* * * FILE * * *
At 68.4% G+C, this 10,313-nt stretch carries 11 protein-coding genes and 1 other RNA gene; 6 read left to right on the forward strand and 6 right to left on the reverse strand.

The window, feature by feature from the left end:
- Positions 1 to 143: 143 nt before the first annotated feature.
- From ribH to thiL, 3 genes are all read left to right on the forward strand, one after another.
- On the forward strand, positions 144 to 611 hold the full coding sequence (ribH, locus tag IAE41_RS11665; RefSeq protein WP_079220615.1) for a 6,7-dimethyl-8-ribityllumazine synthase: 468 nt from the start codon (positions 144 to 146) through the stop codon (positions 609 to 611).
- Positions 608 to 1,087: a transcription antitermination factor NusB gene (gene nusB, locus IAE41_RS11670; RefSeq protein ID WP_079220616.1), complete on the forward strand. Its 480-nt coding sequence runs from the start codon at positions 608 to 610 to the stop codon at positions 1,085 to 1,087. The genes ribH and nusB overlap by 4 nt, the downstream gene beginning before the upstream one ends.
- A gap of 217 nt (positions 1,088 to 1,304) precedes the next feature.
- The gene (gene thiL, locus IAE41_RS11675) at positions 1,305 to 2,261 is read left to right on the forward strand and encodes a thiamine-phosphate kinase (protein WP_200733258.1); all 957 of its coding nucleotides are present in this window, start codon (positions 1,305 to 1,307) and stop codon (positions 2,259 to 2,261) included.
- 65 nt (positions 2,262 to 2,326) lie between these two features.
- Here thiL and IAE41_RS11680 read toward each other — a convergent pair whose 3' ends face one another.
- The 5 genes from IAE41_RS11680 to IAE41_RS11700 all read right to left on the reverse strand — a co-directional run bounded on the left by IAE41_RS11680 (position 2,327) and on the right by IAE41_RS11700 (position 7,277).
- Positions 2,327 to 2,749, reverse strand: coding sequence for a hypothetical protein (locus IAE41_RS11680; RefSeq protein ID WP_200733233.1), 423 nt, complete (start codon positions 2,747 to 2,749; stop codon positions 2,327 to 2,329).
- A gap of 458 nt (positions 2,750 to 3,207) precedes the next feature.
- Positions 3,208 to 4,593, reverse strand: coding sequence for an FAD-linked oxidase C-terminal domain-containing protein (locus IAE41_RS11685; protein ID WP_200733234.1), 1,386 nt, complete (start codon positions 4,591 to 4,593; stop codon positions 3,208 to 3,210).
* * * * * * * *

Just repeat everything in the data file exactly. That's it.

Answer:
At 68.4% G+C, this 10,313-nt stretch carries 11 protein-coding genes and 1 other RNA gene; 6 read left to right on the forward strand and 6 right to left on the reverse strand.

The window, feature by feature from the left end:
- Positions 1 to 143: 143 nt before the first annotated feature.
- From ribH to thiL, 3 genes are all read left to right on the forward strand, one after another.
- On the forward strand, positions 144 to 611 hold the full coding sequence (ribH, locus tag IAE41_RS11665; RefSeq protein WP_079220615.1) for a 6,7-dimethyl-8-ribityllumazine synthase: 468 nt from the start codon (positions 144 to 146) through the stop codon (positions 609 to 611).
- Positions 608 to 1,087: a transcription antitermination factor NusB gene (gene nusB, locus IAE41_RS11670; RefSeq protein ID WP_079220616.1), complete on the forward strand. Its 480-nt coding sequence runs from the start codon at positions 608 to 610 to the stop codon at positions 1,085 to 1,087. The genes ribH and nusB overlap by 4 nt, the downstream gene beginning before the upstream one ends.
- A gap of 217 nt (positions 1,088 to 1,304) precedes the next feature.
- The gene (gene thiL, locus IAE41_RS11675) at positions 1,305 to 2,261 is read left to right on the forward strand and encodes a thiamine-phosphate kinase (protein WP_200733258.1); all 957 of its coding nucleotides are present in this window, start codon (positions 1,305 to 1,307) and stop codon (positions 2,259 to 2,261) included.
- 65 nt (positions 2,262 to 2,326) lie between these two features.
- Here thiL and IAE41_RS11680 read toward each other — a convergent pair whose 3' ends face one another.
- The 5 genes from IAE41_RS11680 to IAE41_RS11700 all read right to left on the reverse strand — a co-directional run bounded on the left by IAE41_RS11680 (position 2,327) and on the right by IAE41_RS11700 (position 7,277).
- Positions 2,327 to 2,749, reverse strand: coding sequence for a hypothetical protein (locus IAE41_RS11680; RefSeq protein ID WP_200733233.1), 423 nt, complete (start codon positions 2,747 to 2,749; stop codon positions 2,327 to 2,329).
- A gap of 458 nt (positions 2,750 to 3,207) precedes the next feature.
- Positions 3,208 to 4,593, reverse strand: coding sequence for an FAD-linked oxidase C-terminal domain-containing protein (locus IAE41_RS11685; protein ID WP_200733234.1), 1,386 nt, complete (start codon positions 4,591 to 4,593; stop codon positions 3,208 to 3,210).